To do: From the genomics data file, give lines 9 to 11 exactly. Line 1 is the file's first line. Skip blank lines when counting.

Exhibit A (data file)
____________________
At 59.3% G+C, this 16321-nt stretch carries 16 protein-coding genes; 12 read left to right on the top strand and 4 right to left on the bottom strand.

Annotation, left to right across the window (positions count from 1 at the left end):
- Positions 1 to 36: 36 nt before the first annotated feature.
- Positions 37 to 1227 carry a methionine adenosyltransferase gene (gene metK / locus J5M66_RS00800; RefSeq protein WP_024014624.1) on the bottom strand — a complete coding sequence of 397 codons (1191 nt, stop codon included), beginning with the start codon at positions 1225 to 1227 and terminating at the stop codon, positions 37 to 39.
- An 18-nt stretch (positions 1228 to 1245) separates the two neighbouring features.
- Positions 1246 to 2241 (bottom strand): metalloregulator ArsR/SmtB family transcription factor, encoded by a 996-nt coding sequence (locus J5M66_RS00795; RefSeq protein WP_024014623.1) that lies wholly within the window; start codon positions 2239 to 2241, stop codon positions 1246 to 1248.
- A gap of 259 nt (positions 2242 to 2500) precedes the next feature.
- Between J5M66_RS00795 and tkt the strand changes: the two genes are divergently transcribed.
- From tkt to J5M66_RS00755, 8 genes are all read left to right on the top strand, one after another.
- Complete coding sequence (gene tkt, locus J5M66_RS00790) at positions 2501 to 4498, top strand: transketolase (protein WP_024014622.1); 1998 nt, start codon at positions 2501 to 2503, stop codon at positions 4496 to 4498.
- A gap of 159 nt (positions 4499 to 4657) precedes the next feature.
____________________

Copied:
- From tkt to J5M66_RS00755, 8 genes are all read left to right on the top strand, one after another.
- Complete coding sequence (gene tkt, locus J5M66_RS00790) at positions 2501 to 4498, top strand: transketolase (protein WP_024014622.1); 1998 nt, start codon at positions 2501 to 2503, stop codon at positions 4496 to 4498.
- A gap of 159 nt (positions 4499 to 4657) precedes the next feature.